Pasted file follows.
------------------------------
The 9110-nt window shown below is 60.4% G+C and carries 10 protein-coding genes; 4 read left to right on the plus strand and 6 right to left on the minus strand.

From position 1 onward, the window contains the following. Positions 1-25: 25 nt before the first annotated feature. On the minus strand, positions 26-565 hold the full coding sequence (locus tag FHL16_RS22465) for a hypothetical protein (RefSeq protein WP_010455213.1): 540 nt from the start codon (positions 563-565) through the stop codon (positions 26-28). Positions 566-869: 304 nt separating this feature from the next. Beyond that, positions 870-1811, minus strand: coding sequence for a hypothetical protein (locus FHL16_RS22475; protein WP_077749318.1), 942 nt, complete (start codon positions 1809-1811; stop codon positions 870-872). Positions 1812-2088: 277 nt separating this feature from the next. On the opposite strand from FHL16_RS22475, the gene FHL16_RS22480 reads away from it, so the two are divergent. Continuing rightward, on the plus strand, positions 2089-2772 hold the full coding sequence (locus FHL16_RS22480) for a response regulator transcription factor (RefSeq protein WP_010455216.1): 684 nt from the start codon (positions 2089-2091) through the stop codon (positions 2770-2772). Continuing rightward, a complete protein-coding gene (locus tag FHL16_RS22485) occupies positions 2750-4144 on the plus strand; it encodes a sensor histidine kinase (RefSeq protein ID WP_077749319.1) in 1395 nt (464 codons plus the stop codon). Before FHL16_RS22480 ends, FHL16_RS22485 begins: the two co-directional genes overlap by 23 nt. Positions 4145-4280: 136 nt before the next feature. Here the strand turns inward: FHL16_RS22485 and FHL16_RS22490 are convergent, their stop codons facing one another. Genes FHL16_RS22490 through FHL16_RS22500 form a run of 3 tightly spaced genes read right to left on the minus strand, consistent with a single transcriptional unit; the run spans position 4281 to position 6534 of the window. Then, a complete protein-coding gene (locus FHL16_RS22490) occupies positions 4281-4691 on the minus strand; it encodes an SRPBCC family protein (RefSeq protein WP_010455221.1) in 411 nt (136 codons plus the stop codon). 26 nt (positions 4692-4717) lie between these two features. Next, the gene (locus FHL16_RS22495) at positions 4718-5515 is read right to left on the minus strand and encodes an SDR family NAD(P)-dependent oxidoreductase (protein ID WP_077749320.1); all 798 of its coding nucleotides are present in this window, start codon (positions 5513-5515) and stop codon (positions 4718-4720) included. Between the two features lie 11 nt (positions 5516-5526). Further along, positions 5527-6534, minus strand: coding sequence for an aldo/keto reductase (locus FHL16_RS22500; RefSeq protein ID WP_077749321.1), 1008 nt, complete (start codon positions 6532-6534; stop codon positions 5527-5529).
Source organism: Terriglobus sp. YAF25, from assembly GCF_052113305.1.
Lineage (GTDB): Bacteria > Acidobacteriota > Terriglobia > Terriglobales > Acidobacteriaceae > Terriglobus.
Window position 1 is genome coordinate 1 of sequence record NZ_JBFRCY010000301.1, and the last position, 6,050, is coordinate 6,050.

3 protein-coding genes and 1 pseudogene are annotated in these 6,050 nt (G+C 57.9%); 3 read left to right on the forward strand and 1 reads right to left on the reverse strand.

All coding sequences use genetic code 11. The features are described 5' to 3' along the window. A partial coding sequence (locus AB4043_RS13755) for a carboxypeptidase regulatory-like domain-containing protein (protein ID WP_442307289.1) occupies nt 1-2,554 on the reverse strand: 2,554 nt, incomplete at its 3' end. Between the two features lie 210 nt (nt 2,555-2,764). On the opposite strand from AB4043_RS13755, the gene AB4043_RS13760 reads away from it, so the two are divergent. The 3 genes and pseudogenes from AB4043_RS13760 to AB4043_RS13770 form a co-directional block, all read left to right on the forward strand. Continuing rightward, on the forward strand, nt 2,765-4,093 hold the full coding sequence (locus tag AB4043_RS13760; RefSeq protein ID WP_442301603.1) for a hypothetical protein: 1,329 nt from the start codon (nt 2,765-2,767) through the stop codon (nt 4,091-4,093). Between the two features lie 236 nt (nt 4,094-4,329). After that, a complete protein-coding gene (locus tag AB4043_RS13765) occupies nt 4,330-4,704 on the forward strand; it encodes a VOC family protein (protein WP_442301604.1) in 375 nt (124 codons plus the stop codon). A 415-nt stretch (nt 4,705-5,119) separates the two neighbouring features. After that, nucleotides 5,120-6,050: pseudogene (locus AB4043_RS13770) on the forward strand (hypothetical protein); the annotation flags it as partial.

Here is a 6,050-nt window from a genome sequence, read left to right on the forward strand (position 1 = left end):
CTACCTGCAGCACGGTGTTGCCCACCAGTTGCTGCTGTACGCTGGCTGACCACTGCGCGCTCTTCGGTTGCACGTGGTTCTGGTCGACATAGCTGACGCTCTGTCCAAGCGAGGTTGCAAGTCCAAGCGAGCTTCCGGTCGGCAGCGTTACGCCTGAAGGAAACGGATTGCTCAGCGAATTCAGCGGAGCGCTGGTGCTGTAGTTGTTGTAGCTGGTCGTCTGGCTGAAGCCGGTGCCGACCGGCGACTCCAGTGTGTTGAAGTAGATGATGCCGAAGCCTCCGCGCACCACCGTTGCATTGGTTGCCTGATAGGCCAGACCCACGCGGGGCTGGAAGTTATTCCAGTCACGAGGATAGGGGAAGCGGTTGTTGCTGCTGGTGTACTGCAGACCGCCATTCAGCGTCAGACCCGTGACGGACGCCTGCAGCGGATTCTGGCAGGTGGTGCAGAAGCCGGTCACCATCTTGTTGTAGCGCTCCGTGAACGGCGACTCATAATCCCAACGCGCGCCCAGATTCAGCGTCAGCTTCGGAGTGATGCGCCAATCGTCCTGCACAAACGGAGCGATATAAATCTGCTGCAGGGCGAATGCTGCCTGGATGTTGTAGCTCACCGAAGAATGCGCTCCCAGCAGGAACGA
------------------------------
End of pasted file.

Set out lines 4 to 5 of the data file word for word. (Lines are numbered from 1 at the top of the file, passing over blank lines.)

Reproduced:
Lineage (GTDB): Bacteria > Acidobacteriota > Terriglobia > Terriglobales > Acidobacteriaceae > Terriglobus.
Window position 1 is genome coordinate 1 of sequence record NZ_JBFRCY010000301.1, and the last position, 6,050, is coordinate 6,050.